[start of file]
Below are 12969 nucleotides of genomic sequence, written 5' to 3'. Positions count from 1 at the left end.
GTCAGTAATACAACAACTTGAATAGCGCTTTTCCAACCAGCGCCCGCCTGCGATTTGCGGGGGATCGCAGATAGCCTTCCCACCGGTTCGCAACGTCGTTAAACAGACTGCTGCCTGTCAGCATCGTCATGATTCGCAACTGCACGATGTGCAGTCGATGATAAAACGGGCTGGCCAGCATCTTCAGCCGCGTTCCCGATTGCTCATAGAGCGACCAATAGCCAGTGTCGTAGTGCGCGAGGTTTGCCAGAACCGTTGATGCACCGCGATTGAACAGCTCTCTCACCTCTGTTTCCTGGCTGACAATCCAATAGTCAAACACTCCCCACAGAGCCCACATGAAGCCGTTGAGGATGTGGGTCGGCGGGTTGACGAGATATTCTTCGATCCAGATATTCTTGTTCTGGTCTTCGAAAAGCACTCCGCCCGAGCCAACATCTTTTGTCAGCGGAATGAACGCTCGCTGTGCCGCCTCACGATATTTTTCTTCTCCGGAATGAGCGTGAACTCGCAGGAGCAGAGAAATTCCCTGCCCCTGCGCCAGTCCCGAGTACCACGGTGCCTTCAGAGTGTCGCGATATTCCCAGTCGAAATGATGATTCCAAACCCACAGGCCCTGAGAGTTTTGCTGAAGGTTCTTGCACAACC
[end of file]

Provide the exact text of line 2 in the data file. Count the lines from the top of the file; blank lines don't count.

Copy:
GTCAGTAATACAACAACTTGAATAGCGCTTTTCCAACCAGCGCCCGCCTGCGATTTGCGGGGGATCGCAGATAGCCTTCCCACCGGTTCGCAACGTCGTTAAACAGACTGCTGCCTGTCAGCATCGTCATGATTCGCAACTGCACGATGTGCAGTCGATGATAAAACGGGCTGGCCAGCATCTTCAGCCGCGTTCCCGATTGCTCATAGAGCGACCAATAGCCAGTGTCGTAGTGCGCGAGGTTTGCCAGAACCGTTGATGCACCGCGATTGAACAGCTCTCTCACCTCTGTTTCCTGGCTGACAATCCAATAGTCAAACACTCCCCACAGAGCCCACATGAAGCCGTTGAGGATGTGGGTCGGCGGGTTGACGAGATATTCTTCGATCCAGATATTCTTGTTCTGGTCTTCGAAAAGCACTCCGCCCGAGCCAACATCTTTTGTCAGCGGAATGAACGCTCGCTGTGCCGCCTCACGATATTTTTCTTCTCCGGAATGAGCGTGAACTCGCAGGAGCAGAGAAATTCCCTGCCCCTGCGCCAGTCCCGAGTACCACGGTGCCTTCAGAGTGTCGCGATATTCCCAGTCGAAATGATGATTCCAAACCCACAGGCCCTGAGAGTTTTGCTGAAGGTTCTTGCACAACC